Neil Kerr ready to put experience to work as next Commonwealth's Attorney


Posted on October 29, 2018 8:53 PM



“I love being in the courtroom. I enjoy preparing and presenting arguments. The competitor in me thrives on the challenge to persuade a judge or jury to side with my client,” Neil Kerr says. “This is why I went to law school. I’ve been sharpening my tools for 12 years leading up to this.”

The this he is referring to is his desire to serve as Commonwealth’s Attorney for Logan and Todd counties. e won the primary election this spring against quality competition and now is the Republican nominee for the office in the Nov. 6 election.

The 1997 Russellville High School graduate has spent a dozen years practicing law in Logan and Todd counties. He served as an attorney in the Todd County-based firm of Dillingham, Ritchie & Petrie and later in the Logan County-based firm of Morgan & Williams before working as judicial staff attorney for Logan-Todd Circuit Judge Tyler Gill.

Those firms were filled with attorneys dedicated to public service. Dillingham is a former district judge, and Williams is the current district judge for Logan and Todd counties. Jason Petrie serves those counties as state representative. Corey Morgan is running for commonwealth’s attorney in Simpson and Allen counties. And, of course, Gill continues as circuit judge. It is in his court that the commonwealth’s attorney serves as prosecutor.

Kerr believes the many cases in which he has been a defense attorney for over a decade will be a great asset to him as the prosecutor. He knows how defense attorneys think and prepare for cases, and he has observed what works well for prosecutors and what comes up short.

He has represented clients in 14 counties in Kentucky on a variety of matters. “It is not just criminal law that has shaped me as lawyer, my experience in complex litigation and highly contested custody battles has helped hone my skills as lawyer,” Kerr says.

The work load in Logan Circuit Court has increased dramatically in recent years. “There were 248 felony cases in 2010. Last year that had increased to 430, up over 70 percent in Logan County and 40 percent in Todd,” he notes. “Much of the increase in arrests has come from drug cases. In those two counties, drug charges have increased by nearly 125 percent in just the past five years. In many of those cases, children have been neglected or abused as a result of drug use.”

“I promise this: no attorney will out-work me in preparing for a case. Not only do I hate to lose, but I never want my clients to feel that their attorney was not well enough prepared to win their case,” he says. “I don’t want to be embarrassed, and I want my clients always to believe they had the best attorney and that I fought for them.”

“Most cases resolve by plea bargaining. My philosophy will be to make fair and consistent offers to defendants. However, if a defendant is unwilling to accept the offer, I will absolutely take the case to trial and let a jury decide his fate. There are many cases where a plea bargain allows someone to continue to be a productive member of society and to provide for their family, while also being held accountable for their actions. There are also cases where as a prosecutor you have to remain firm on the penalty, even if that means going to trial.”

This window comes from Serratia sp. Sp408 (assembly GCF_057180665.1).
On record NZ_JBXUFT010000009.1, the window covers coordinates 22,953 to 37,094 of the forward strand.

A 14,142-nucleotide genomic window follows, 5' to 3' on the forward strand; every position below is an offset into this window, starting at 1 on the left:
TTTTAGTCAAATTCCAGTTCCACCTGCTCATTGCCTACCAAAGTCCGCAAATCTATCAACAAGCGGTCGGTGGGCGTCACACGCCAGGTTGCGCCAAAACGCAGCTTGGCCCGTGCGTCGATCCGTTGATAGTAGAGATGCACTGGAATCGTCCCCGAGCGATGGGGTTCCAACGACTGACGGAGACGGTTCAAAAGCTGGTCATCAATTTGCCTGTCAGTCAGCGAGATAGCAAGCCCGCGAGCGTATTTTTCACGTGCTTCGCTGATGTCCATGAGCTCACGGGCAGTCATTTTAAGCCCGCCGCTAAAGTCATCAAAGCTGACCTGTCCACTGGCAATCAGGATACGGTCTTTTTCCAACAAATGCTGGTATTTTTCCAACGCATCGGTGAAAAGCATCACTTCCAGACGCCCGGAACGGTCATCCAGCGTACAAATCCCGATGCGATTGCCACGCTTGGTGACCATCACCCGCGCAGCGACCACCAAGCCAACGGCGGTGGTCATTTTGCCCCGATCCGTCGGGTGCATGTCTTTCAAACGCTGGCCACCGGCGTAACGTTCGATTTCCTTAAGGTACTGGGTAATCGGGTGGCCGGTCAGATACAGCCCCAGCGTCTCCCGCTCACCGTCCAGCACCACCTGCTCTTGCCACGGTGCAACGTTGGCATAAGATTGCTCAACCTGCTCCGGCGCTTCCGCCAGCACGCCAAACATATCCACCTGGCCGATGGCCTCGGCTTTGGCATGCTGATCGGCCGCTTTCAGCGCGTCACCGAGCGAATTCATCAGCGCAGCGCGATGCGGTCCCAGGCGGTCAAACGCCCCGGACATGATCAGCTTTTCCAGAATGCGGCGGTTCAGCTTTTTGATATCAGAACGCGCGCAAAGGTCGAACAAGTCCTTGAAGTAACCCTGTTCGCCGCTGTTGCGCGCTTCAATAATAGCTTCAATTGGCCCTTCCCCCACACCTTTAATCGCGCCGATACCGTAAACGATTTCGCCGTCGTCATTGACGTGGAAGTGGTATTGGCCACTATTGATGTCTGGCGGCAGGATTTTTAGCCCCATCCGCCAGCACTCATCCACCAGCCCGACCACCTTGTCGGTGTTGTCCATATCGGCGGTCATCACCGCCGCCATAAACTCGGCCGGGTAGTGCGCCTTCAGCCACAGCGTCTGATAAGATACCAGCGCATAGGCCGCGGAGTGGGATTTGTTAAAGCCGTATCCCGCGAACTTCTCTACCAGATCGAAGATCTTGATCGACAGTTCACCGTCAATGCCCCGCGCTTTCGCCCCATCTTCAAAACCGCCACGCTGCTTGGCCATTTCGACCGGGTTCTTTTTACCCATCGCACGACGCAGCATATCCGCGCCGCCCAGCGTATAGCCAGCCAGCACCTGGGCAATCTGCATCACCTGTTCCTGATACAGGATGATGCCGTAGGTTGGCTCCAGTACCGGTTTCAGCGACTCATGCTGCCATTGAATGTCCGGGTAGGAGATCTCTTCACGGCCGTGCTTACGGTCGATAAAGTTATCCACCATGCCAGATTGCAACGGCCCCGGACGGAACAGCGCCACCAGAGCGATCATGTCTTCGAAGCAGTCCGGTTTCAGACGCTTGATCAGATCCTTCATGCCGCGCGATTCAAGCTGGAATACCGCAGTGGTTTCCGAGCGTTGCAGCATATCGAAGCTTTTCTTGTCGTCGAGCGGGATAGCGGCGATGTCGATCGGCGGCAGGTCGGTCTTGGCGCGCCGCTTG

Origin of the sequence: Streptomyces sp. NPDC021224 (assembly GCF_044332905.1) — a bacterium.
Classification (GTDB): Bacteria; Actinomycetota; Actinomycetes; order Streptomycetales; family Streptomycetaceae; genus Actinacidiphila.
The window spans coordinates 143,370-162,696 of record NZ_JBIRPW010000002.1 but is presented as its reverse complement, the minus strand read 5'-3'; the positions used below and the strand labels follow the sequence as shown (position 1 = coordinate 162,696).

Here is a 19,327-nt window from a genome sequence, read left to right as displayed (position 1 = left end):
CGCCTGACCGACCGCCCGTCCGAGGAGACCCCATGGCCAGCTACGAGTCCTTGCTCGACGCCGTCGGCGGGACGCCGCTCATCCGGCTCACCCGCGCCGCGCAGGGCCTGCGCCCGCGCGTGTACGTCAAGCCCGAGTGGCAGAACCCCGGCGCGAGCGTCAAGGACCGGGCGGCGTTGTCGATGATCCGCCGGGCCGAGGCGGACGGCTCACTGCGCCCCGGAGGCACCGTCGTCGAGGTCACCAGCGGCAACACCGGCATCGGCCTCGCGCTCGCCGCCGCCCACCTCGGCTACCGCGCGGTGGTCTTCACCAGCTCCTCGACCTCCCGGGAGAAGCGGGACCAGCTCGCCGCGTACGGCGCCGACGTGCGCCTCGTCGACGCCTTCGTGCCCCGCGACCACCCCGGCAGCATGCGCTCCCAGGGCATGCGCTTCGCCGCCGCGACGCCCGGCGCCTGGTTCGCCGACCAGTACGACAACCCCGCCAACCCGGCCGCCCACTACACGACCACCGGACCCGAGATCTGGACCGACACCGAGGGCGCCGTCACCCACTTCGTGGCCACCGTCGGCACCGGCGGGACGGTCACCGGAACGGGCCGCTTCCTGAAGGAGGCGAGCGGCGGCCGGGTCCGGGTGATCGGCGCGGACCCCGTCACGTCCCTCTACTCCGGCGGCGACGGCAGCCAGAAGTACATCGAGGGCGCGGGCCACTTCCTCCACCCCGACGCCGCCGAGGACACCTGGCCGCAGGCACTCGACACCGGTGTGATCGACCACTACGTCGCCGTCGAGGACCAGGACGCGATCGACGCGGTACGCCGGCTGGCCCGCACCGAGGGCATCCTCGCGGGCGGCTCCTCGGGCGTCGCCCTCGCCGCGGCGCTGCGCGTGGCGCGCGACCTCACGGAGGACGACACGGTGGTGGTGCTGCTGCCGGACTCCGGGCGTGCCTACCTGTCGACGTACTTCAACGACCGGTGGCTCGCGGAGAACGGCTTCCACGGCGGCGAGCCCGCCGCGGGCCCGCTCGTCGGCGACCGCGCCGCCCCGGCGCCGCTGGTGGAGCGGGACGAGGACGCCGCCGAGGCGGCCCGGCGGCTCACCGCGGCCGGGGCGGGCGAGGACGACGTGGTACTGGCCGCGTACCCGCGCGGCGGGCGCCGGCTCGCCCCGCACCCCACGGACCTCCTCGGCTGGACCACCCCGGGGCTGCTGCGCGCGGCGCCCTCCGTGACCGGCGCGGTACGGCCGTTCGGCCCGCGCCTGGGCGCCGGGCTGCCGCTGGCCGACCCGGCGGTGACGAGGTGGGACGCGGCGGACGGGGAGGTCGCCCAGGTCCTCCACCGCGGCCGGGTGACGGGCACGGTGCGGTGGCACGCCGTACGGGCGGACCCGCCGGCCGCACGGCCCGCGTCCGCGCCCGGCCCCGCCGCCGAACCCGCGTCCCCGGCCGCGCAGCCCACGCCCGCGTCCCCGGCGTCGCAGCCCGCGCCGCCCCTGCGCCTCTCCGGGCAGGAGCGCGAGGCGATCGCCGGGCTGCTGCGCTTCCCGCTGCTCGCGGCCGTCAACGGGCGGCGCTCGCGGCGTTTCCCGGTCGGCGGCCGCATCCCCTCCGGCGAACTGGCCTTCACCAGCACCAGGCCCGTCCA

Kerr has a history of public service. In addition to serving under Judge Gill early in his career, he is Russellville City Attorney and serves Lewisburg in the same capacity. He shares city attorney responsibilities in Adairville with James Milam.

A former standout soccer player at RHS, he has coached youth soccer for several years, including now. He is a member of the Logan County School District Facilities Committee and is a former member of the Logan Chamber of Commerce Board of Directors. He has been a Rotarian. His wife Emily is vice president of the Chandler’s School PTO, serves on the school’s Site Based Decision Making Council, and is a member of the Parent Advisory Council.

Neil and Emily Kerr have built the private law practice located on East Fourth Street in Russellville. “We built it from scratch,” he says. “In the early years it was just the two of us. Emily was my secretary and our son, Harrison, who was just a baby, came to work with us, and we were at the office late into the night. We have worked really hard to build a successful law firm, but I am willing to give it up to serve as Commonwealth’s Attorney for the area in which I grew up.”

Neil is the son of Russellville dentist Dr. Paul Kerr and retired school teacher Marsha Kerr of Bowling Green. He is the grandson of the late Logan County civic leader and Todd County magistrate John Kerr, who was the second plant manager of Rockwell Manufacturing Company in Russellville. Neil is a lifelong resident of Logan County, but says he feels a strong connection to Todd County since his father was raised on a farm in Allensville, which is where Neil spent much of his childhood with relatives.

After graduating from RHS, Neil Kerr went on to Lipscomb University in Nashville, where he graduated cum laude in 2001 with a B. S. in Biology, and minors in Philosophy and Political Science. Prior to graduation, he was nominated for an internship with the Tennessee State Legislature and thereafter was selected to serve as the intern for legendary Tennessee State Senator Thelma Harper.

Next, he attended law school at the University of Kentucky and graduated in 2006. He has remained loyal to his alma mater as a supporter of UK basketball.

Immediately after taking the bar exam, he returned to his hometown of Russellville and began practicing law.

Neil Kerr believes he is ready to take the next step as Commonwealth’s Attorney for Logan and Todd counties.

Political advertisement paid for by Neil Kerr




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